By P. Humbargar
In many countries, the first day of April is known as April Fools’ Day, or All Fools’ Day, and is a day marked by people playing practical jokes and hoaxes on one another. With the general silliness and merriment associated with April Fools’ Day, it is an occasion especially enjoyed by children.
The exact origins of April Fools’ Day are a mystery, though several theories have been put forth.
One of the most popular theories involves a calendar change, which took place in Europe, during the late 1500s. At this time, the old Julian calendar, which marked the beginning of the new year on March 25 (with celebrations often lasting until April 1), was replaced with the Gregorian calendar, which changed the start of the new year to January 1. There were certain localities in France where people did not recognize the change, and the old date continued to be celebrated as the start of the new year. These people were often made fun of in various ways by those who accepted the change, and the practice may have spread throughout Europe, with April 1 eventually evolving into a general day of merrymaking and tom-foolery.
The first recorded instance associating April 1 with foolishness and trickery appears to be a tale written by Chaucer in 1392, when the rooster, Chanticleer, is tricked by a fox on this day. (The date, though, is disputed by scholars.)
Additionally, this time of year, associated with the vernal equinox (when day and night are of equal length) and the changing of the seasons, has for millennia been a time of celebration and rejoicing in many cultures throughout the world.
The ancient Romans celebrated the feast of Hilaria on March 25, with masquerades and frivolity. A similar Hindu festival, Holi, observed around this time, also dates back to antiquity.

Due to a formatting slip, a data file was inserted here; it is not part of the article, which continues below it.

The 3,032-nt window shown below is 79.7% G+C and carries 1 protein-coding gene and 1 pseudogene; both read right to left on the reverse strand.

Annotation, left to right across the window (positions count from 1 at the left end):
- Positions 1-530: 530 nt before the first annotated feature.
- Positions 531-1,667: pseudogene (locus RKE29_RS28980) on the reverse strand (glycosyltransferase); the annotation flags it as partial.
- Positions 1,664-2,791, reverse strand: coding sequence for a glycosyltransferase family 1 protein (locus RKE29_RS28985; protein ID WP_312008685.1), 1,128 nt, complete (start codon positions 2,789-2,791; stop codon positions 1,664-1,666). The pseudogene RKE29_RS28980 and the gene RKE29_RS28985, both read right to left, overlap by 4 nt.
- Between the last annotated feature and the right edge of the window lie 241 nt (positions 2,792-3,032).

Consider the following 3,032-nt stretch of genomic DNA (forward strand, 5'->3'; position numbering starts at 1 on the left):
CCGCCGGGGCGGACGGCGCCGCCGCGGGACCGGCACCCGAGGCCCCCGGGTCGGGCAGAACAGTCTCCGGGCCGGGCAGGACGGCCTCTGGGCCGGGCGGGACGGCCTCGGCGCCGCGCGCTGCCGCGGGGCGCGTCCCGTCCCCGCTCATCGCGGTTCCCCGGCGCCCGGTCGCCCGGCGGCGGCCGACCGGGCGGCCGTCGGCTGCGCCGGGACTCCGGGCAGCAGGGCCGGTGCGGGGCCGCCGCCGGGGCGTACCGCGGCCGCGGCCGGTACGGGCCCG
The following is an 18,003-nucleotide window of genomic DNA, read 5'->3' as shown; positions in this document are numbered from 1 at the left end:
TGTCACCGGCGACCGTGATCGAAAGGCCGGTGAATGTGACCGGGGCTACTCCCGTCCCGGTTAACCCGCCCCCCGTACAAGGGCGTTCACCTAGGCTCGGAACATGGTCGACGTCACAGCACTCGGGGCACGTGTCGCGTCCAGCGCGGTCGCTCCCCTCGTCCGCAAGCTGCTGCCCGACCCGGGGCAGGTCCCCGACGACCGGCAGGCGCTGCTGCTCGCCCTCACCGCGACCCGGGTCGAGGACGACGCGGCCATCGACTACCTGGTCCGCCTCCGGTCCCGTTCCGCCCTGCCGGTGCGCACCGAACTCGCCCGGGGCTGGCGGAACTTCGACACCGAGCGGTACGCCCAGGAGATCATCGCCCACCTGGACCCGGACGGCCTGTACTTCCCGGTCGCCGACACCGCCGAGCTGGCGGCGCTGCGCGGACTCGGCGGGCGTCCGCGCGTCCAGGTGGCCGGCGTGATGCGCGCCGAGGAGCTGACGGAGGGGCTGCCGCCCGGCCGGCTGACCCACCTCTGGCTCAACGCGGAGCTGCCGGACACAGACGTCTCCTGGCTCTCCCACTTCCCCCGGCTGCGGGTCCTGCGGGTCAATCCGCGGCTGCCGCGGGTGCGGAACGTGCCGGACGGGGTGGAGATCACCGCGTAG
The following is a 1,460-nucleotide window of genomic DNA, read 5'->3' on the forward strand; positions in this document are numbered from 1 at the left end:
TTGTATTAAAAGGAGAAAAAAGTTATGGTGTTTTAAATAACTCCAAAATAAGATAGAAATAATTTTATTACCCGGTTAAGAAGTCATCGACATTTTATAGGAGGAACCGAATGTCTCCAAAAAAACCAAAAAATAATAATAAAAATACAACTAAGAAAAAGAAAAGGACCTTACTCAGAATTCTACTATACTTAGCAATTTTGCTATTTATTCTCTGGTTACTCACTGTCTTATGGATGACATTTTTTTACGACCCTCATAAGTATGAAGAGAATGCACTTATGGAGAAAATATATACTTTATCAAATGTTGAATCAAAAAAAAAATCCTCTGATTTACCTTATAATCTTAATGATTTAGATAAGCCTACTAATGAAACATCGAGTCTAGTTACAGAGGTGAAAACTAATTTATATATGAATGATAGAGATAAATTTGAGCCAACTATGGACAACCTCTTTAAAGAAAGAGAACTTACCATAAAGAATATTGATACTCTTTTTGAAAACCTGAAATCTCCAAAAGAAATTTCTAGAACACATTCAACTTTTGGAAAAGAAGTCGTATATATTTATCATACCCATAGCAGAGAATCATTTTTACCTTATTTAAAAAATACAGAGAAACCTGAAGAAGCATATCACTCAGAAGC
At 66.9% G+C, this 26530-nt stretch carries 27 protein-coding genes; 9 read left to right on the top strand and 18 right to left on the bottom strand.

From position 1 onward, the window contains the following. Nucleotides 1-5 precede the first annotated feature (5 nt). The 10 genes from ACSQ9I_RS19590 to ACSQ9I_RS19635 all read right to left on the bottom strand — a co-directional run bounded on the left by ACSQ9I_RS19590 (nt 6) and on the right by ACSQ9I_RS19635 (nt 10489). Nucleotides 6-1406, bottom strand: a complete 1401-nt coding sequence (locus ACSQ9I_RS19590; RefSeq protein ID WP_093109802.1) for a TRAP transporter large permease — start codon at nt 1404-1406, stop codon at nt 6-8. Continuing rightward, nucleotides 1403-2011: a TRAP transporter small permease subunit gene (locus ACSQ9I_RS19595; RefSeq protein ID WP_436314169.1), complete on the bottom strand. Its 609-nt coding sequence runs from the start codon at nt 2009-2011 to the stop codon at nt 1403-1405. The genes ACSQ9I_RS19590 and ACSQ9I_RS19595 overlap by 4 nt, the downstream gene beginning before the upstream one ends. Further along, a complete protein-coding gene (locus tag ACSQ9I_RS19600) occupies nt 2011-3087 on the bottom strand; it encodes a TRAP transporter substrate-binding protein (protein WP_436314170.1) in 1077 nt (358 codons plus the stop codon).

Perhaps what is commonly known as “spring fever” is as good an explanation as any for the origin of April Fools’ Day—the change from winter to spring just naturally makes people feel lighthearted!
One of the oldest April Fools’ Day traditions takes place in parts of Italy, France, and Belgium. For generations, children in these countries tacked paper fishes on each other’s backs as a trick, and then shouted, “April fish!”
In most countries, children and adults play a wide variety of pranks, send the gullible on fools’ errands (i.e., looking for things that do not exist), and try to get people to believe ridiculous things. It is surprising how many people get fooled!
One of the funniest hoaxes took place on April 1, 1957, when the BBC reported a bumper “spaghetti harvest” in Switzerland, complete with staged video footage, showing peasants harvesting pasta from tall trees. Many people were duped into believing the report, and the network received scores of calls from people wanting to know how they could grow their own spaghetti!
Another well known prank took place in 1996, when Taco Bell ran a full page ad in the New York Times, saying that it had bought the famous Liberty Bell and would rename it the Taco Liberty Bell. A large number of people were taken in by the prank, with most feeling quite upset that this national historical treasure had been sold!
After what has been an exceptionally long and cold winter for many of us, April Fools’ Day is a merry way to welcome the arrival of spring. If you and the little ones in your life have played any funny tricks, please share them with us here!
Photo: Stuart Miles